Working Together

I have been thinking about my leadership series a bit lately and found that I really have not spent much time on the “leader” to” subordinate” relationship. I think there are many was that this relationship can fail, while the way to succeed is somewhat consistent.

Success to me is fairly easy to describe: two people in an open, trust-based, adult-to-adult discussion of whatever they have a stake in together. They work together to decide how to address both technical and people issues.

  • They make agreements or promises – and follow-up on them.
  • They understand that some things are negotiable and some are not. Just call them out.
  • They have very little that they can not discuss. Especially, if they are sharing feedback on one another’s performance and style. In one on one’s the “boss” shares – why can’t the “subordinate” share back?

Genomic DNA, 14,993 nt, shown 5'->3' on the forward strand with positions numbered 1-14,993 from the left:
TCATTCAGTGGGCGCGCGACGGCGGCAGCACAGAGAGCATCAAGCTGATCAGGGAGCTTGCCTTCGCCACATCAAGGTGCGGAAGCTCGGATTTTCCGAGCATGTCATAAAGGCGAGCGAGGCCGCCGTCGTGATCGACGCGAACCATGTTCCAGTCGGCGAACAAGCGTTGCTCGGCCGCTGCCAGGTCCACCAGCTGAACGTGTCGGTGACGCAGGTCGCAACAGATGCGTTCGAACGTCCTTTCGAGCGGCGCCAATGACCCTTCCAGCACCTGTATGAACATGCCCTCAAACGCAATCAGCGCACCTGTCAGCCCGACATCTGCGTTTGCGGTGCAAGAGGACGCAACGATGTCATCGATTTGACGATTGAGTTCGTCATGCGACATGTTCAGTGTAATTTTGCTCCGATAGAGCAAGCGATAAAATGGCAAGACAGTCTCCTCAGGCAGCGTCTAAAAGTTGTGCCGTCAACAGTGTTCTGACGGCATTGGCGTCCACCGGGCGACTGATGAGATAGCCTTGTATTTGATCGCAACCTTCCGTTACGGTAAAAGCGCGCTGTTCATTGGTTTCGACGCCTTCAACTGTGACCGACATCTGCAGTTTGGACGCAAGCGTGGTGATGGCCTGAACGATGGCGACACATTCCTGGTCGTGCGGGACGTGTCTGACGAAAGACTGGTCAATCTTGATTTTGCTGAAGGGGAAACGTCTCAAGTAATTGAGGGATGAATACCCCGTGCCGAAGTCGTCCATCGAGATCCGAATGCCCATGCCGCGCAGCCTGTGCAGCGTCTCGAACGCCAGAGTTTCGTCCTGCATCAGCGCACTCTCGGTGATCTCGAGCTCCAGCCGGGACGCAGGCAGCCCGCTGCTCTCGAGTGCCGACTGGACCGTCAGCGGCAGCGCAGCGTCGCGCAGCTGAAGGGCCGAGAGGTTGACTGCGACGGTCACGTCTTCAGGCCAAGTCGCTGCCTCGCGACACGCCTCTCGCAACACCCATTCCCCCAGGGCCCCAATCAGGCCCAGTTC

I think it is easy to describe this; could be hard in the real world. It is a partnership where we all strive to have at work.. Working together, effective outcomes and a sense of accomplishment. What do we see more of? Failure?

Examples of failure that I have seen are:

  • A leader who is too non-directive. They maybe great at asking questions and encouraging others to think for themselves, but if overdone, employees fell they are simply not getting any help.
  • The too directiver leaders really sticks their nose in. This is great for promoting folks to not think for themselves. I overheard the other day, “Shoot the boss knows, we will be told soon…
  • A leader who holds on to too many tasks maybe reserving his or her power to make all the key decisions. Leader feels like – why are the others not picking up on this stuff? The employee’s look at the leader and wonder when are he/she going to let go and let us do our jobs.
  • A leader that delegates everything away. They definitely lost the chance to engage with any level of guidance and problem-solving (if needed).

Somewhere in the middle we get that leader who is versatile, flexible and drives a partnership with their team.